Seven in ten (72%) UK adults have saved money due to the pandemic, but just a fraction plan to add these savings to their pension, according to an LV= survey. While considering short- and medium-term goals is important, making a one-off pension contribution can mean your money goes much further.
Average pandemic savings are almost £5,500 per household
Reduced costs over the last year have meant some households have been able to put the money they’d usually spend on commuting, childcare, or going on holiday into their savings account. On average, these households have been able to put away £5,500 in the last year. Some 8%, the equivalent of 4.4 million households, have saved over £10,000 as a result of Covid-19.
If you’re among the pandemic savers, what do you plan to spend the money on?
While some savers will use the money to cover essentials and improve their financial security, many plan to use it to enhance their lifestyle now. The survey found the most popular plans were:
- Pay into savings or a Cash ISA (28%)
- Book a holiday (21%)
- Home improvements (19%)
- Essential everyday living costs and bills (13%)
- Essential home or car repairs (12%)
- Non-essential everyday living, such as days or meals out (11%)
- Pay off debt (10%).
In contrast, just 5% said they’d add their savings to their pension. Even if retirement is some way off, adding a one-off lump sum to your pension could be beneficial and, in fact, could mean your money goes even further.
4 reasons to add your savings to your pension
1. You’ll receive an instant boost from tax relief
When you deposit money into a pension, the government will add some of the money that you would have paid in tax to your retirement savings. Tax relief is paid on your pension contributions, both regular and one-off payments, and the level depends on the rate of Income Tax you pay. A 20% tax relief provides an immediate boost to your savings. If you’re a higher- or additional-rate taxpayer, you can claim more.
2. A pension allows you to invest tax-efficiently
If you’re saving for retirement, a pension is a tax-efficient way to do so. Your money will usually be invested and can grow free from Income Tax and Capital Gains Tax. Instead, you will pay tax when you withdraw money as part of your income in retirement.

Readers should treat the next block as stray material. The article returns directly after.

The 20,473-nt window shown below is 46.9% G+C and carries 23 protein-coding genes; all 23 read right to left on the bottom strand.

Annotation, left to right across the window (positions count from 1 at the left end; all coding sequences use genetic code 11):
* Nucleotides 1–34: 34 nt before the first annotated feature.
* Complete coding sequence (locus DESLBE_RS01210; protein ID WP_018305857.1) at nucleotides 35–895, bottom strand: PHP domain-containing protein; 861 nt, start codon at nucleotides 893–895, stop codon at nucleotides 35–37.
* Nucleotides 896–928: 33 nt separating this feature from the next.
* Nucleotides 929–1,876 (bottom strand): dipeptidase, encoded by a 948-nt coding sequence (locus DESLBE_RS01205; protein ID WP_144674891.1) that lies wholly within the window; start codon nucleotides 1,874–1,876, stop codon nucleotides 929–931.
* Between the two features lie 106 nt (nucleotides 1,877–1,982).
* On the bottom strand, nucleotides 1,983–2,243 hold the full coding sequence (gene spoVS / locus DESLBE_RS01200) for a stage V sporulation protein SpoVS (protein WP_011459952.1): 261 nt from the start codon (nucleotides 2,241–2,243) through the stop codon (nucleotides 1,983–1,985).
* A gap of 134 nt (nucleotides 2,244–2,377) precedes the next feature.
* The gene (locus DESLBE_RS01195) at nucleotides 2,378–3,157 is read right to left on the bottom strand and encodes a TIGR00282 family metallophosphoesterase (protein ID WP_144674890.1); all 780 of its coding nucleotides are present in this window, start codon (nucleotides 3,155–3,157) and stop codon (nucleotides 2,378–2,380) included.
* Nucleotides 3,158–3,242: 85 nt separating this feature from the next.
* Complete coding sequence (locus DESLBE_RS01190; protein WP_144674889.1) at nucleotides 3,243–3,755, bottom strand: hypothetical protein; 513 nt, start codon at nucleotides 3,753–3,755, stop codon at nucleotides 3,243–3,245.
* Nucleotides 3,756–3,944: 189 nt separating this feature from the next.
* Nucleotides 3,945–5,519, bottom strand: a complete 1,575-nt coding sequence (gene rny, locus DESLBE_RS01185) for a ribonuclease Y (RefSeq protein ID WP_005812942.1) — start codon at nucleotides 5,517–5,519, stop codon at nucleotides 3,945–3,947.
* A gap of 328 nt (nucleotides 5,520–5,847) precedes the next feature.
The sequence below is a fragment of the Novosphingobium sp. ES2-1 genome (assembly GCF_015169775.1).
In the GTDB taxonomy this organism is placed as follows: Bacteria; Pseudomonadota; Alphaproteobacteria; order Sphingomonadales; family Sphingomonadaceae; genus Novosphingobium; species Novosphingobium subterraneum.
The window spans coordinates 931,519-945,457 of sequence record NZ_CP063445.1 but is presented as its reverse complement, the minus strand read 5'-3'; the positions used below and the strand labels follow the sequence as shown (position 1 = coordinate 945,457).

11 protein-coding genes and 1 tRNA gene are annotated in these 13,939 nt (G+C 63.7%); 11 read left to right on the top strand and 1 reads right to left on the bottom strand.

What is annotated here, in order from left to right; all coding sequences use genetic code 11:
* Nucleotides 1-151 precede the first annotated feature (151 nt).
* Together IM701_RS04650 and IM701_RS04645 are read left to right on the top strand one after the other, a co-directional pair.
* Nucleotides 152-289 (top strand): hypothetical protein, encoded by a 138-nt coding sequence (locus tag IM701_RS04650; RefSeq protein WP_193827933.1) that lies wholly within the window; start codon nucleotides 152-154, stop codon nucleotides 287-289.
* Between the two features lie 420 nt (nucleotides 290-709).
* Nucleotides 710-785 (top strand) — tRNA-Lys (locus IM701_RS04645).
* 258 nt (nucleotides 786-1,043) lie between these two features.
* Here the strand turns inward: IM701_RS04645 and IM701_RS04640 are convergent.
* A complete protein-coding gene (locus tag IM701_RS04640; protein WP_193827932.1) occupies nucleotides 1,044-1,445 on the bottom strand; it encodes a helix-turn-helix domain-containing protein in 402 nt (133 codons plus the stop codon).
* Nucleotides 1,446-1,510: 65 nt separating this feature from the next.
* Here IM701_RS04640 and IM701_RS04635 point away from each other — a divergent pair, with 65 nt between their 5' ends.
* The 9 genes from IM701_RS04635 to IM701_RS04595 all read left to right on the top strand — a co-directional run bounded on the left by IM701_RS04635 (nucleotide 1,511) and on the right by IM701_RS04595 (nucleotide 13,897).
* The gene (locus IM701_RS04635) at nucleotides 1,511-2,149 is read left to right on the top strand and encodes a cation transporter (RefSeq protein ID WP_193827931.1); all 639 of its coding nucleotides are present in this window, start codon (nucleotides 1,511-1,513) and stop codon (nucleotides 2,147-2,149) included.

3. The compounding effect can help your money grow faster over time
As your money is invested for the long term, you have an opportunity to benefit from the effects of compounding. This is where investment returns are themselves invested to generate additional returns. Over time, it can help your money to grow faster. The longer your money is invested, the longer you’ll have to benefit. However, you need to keep in mind that your savings won’t be accessible until you reach pension age; currently, this is 55 and will rise to 57 in 2028.
4. It can help you create the retirement lifestyle you want
Your retirement lifestyle might not be something you’ve thought about yet, but to achieve the lifestyle you want it’s important to plan early. Even if retirement is decades away, building up your pension now means you’re taking steps to reach goals in your later life, whether you want to retire early, spend time travelling, or are looking forward to spending more time with family.
Is a lump sum pension contribution right for you?
While there are benefits to adding your savings to your pension, it’s not the right option for everyone.
If, for example, you don’t have an emergency fund to fall back, putting the savings in an accessible account can boost your financial security. Or, if your regular pension contributions mean you’re nearing either the pension Annual Allowance or Lifetime Allowance, a one-off contribution could mean an alternative is more suitable. As a result, you should consider your circumstances and goals before depositing money in your pension.
Please contact us to discuss how you can use your pandemic savings to help you achieve goals, whether you’re thinking about retirement or short-term plans.
Please note: This blog is for general information only and does not constitute advice. The information is aimed at retail clients only.
A pension is a long-term investment. The fund value may fluctuate and can go down, which would have an impact on the level of pension benefits available.
Your pension income could also be affected by the interest rates at the time you take your benefits. The tax implications of pension withdrawals will be based on your individual circumstances, tax legislation and regulation, which are subject to change in the future.
Please note that the information provided in this article was correct at the time of publishing.